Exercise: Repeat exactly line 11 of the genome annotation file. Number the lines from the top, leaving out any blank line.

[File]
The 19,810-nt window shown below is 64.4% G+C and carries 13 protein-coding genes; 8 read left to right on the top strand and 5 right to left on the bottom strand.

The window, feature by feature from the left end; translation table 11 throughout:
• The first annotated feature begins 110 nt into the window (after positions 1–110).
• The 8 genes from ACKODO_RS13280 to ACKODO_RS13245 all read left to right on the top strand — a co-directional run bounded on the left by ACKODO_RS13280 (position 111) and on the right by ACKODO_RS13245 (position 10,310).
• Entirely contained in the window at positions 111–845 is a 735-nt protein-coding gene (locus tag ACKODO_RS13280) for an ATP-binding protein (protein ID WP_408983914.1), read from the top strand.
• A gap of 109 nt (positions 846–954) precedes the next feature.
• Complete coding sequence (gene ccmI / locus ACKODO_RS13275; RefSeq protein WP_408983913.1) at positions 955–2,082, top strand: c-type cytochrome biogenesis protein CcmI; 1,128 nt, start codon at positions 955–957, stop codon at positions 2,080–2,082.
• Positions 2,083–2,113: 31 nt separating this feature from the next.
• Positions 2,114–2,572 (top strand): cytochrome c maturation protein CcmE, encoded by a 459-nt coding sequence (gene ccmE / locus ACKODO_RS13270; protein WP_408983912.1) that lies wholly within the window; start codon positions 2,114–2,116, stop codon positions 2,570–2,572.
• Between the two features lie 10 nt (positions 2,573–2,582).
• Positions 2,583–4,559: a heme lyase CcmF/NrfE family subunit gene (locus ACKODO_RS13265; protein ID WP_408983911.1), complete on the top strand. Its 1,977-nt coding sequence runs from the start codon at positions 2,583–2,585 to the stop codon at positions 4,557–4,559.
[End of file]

• Positions 2,583–4,559: a heme lyase CcmF/NrfE family subunit gene (locus ACKODO_RS13265; protein ID WP_408983911.1), complete on the top strand. Its 1,977-nt coding sequence runs from the start codon at positions 2,583–2,585 to the stop codon at positions 4,557–4,559.